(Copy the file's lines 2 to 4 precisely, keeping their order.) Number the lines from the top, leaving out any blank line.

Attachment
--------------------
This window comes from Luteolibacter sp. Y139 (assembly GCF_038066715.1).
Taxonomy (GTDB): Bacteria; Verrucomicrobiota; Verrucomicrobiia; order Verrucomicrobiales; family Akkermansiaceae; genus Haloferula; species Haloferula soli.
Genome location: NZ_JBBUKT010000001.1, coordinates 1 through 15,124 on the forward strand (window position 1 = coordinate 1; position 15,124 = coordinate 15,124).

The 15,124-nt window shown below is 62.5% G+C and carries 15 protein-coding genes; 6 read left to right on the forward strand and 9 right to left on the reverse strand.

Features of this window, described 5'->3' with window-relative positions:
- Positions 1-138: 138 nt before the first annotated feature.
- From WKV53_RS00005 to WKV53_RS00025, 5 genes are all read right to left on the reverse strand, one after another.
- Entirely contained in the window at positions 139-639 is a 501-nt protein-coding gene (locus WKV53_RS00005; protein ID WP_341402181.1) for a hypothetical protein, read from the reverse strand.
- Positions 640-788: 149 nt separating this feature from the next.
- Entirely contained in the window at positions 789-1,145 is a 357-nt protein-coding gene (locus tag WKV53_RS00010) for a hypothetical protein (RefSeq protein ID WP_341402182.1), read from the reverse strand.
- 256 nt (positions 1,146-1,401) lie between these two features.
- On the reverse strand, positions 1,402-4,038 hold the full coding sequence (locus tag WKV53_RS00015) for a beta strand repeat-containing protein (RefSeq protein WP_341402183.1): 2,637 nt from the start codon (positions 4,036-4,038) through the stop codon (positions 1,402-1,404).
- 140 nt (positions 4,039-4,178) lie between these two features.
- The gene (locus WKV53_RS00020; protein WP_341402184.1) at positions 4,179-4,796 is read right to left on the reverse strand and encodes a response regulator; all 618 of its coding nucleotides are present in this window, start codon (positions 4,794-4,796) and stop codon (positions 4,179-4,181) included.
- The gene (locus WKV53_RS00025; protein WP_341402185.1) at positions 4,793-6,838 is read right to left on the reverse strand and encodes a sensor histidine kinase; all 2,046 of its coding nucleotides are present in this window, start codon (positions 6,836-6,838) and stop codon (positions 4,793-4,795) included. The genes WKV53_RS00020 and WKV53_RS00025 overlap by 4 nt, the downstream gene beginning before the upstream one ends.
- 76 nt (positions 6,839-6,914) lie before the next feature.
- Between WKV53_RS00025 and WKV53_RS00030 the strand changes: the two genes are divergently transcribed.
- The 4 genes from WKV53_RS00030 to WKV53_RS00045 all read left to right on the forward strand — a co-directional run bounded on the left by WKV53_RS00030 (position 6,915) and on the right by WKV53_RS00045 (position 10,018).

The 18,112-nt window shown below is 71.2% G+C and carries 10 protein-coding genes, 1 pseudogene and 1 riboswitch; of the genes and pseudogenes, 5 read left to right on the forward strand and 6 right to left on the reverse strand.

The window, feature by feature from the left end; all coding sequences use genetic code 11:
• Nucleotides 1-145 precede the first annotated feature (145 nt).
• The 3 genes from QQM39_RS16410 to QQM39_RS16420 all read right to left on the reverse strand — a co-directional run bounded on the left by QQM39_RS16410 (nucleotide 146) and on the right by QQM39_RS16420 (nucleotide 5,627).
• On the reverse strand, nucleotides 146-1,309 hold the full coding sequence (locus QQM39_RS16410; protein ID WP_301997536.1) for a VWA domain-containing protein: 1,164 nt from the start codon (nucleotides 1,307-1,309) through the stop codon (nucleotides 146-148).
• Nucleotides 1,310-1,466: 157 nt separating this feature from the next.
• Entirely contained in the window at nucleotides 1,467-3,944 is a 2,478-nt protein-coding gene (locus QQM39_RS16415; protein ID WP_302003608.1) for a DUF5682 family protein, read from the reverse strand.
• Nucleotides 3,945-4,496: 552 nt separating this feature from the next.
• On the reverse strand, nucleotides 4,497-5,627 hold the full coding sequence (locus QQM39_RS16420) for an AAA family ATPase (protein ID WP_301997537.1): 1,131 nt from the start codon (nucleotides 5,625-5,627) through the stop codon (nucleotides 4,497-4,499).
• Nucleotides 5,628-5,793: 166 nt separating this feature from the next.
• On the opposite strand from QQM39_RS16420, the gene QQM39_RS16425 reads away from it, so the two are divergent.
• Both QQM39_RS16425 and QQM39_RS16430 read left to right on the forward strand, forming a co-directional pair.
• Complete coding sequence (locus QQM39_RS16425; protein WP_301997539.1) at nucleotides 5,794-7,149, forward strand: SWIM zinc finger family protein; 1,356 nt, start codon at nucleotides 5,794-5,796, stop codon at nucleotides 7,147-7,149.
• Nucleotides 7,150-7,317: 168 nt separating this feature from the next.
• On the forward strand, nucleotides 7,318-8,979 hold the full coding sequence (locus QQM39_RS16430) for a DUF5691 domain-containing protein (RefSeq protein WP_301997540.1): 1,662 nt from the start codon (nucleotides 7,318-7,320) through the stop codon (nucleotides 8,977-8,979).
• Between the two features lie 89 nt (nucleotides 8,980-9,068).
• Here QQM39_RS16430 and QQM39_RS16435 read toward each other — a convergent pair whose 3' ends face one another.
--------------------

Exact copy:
Taxonomy (GTDB): Bacteria; Verrucomicrobiota; Verrucomicrobiia; order Verrucomicrobiales; family Akkermansiaceae; genus Haloferula; species Haloferula soli.
Genome location: NZ_JBBUKT010000001.1, coordinates 1 through 15,124 on the forward strand (window position 1 = coordinate 1; position 15,124 = coordinate 15,124).

The 15,124-nt window shown below is 62.5% G+C and carries 15 protein-coding genes; 6 read left to right on the forward strand and 9 right to left on the reverse strand.